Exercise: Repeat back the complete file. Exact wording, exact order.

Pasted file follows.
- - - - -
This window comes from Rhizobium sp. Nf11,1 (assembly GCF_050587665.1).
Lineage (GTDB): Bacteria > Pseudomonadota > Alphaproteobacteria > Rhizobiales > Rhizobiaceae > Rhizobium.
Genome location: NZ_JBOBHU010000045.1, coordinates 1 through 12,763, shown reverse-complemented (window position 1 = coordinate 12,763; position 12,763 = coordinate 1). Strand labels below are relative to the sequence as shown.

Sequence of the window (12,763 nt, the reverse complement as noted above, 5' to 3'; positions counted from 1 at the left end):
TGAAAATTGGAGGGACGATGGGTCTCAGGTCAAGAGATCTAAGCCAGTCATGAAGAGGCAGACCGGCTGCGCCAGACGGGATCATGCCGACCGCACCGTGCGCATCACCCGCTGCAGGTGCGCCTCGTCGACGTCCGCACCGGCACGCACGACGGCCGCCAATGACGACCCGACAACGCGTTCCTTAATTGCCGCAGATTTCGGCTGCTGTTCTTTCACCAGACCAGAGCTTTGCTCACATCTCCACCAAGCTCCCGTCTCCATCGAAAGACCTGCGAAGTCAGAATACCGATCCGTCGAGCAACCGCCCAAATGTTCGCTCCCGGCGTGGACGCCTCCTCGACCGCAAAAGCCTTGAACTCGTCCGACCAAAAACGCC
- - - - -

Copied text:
This window comes from Rhizobium sp. Nf11,1 (assembly GCF_050587665.1).
Lineage (GTDB): Bacteria > Pseudomonadota > Alphaproteobacteria > Rhizobiales > Rhizobiaceae > Rhizobium.
Genome location: NZ_JBOBHU010000045.1, coordinates 1 through 12,763, shown reverse-complemented (window position 1 = coordinate 12,763; position 12,763 = coordinate 1). Strand labels below are relative to the sequence as shown.

Sequence of the window (12,763 nt, the reverse complement as noted above, 5' to 3'; positions counted from 1 at the left end):
TGAAAATTGGAGGGACGATGGGTCTCAGGTCAAGAGATCTAAGCCAGTCATGAAGAGGCAGACCGGCTGCGCCAGACGGGATCATGCCGACCGCACCGTGCGCATCACCCGCTGCAGGTGCGCCTCGTCGACGTCCGCACCGGCACGCACGACGGCCGCCAATGACGACCCGACAACGCGTTCCTTAATTGCCGCAGATTTCGGCTGCTGTTCTTTCACCAGACCAGAGCTTTGCTCACATCTCCACCAAGCTCCCGTCTCCATCGAAAGACCTGCGAAGTCAGAATACCGATCCGTCGAGCAACCGCCCAAATGTTCGCTCCCGGCGTGGACGCCTCCTCGACCGCAAAAGCCTTGAACTCGTCCGACCAAAAACGCC